Sanctions could jeopardize security on Russian Arctic platform

Sanctions will make it even more difficult to drill in Russian Arctic ice.

The Prirazlomnaya platform is packed with Norwegian technology and is likely to soon feel the consequences of the western export ban on oil and gas equipment.


Several of the ongoing projects in the Russian Arctic could soon feel pain because of the sanctions. Russia has little experience from offshore oil and gas developments and is highly dependent on equipment from western companies. Among the projects which could be worst affected is the Prirazlomnoye project in the Pechora Sea. The project, Russia’s first offshore Arctic oil field in production, is packed with western technology and spare parts from abroad is a necessity.

The Norwegian oil industry itself estimates that it has delivered up 25 percent of all technology on board the installation.

In a worst-case scenario, project operator Gazprom Neft might not be able to get hold of crucial spareparts for the unique installation. That could ultimately put security at risk.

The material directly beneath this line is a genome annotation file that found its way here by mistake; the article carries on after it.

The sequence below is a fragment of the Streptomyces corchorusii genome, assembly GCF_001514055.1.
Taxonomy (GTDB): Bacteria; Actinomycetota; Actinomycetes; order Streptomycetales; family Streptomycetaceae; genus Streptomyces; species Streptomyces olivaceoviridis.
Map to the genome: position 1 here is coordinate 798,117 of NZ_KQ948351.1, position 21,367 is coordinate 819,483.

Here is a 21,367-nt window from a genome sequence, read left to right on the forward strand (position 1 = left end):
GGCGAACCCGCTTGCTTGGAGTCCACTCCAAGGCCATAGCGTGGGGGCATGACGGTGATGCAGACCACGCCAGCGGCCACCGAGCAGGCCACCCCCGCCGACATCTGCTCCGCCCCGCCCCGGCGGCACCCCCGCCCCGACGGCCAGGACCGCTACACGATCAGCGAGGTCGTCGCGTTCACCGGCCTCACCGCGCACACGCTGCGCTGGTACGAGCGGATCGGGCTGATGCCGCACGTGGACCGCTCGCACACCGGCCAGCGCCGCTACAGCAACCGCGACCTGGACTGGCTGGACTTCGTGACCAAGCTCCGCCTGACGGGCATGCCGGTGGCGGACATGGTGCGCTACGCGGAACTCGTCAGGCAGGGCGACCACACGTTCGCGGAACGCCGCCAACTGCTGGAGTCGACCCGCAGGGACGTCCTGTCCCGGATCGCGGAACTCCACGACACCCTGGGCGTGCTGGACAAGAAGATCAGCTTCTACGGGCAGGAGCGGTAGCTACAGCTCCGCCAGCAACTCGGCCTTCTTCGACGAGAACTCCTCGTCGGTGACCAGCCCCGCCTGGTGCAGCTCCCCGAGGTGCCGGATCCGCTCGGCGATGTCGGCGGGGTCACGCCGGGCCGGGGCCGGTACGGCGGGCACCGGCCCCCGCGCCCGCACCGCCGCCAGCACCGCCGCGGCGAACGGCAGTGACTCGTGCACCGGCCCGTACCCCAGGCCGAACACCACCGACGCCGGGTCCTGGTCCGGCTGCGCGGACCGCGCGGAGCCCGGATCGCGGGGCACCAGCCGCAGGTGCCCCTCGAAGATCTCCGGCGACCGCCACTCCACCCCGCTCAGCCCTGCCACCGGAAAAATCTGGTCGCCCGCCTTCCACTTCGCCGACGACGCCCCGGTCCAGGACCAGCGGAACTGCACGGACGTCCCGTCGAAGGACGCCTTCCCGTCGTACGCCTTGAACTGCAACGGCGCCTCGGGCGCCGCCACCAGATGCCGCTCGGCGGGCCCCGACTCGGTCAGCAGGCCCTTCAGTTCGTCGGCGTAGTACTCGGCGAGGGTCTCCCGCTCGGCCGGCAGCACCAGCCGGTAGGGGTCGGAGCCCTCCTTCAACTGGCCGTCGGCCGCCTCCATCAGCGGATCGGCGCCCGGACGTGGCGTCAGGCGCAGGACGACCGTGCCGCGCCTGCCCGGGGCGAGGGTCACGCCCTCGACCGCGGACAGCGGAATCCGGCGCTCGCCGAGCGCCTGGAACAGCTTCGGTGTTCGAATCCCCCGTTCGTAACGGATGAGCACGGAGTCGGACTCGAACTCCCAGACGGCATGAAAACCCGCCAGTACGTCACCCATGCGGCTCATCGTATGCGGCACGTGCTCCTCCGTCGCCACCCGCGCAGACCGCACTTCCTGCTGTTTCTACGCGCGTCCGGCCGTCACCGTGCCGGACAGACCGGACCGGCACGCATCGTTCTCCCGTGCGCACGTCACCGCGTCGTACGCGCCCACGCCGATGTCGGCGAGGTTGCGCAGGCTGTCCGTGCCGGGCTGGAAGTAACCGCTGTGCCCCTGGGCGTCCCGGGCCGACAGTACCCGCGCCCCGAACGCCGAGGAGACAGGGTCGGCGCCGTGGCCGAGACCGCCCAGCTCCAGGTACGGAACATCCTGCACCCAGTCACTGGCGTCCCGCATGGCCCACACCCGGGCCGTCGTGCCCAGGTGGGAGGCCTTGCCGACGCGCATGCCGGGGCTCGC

As previously reported, Gazprom Neft in June this year announced a tender on the modernization of the Prirazlomnaya platform.

The Prirazlomnaya is located in the icy and shallow waters of the remote Pechora Sea about 60 km from the port of Varandey.

After multiple delays, the Prirazlomnoye projects in December 2013 started production and the first tanker in April this year loaded oil from the platform reservoirs.

Also several other projects could suffer from the export ban. Among them are both Gazprom Neft’s Novoportovskoye project in the Yamal Peninsula and Novatek’s Yamal LNG project.

According to Goldman Sachs, Gazprom Neft might be the company worst hit by the sanctions. Of its about 60 million ton production, the company in 2015 intends to produce about 1,6 million tons from the Prirazlomnoye and Novoportovskoye projects, Finmarket reports.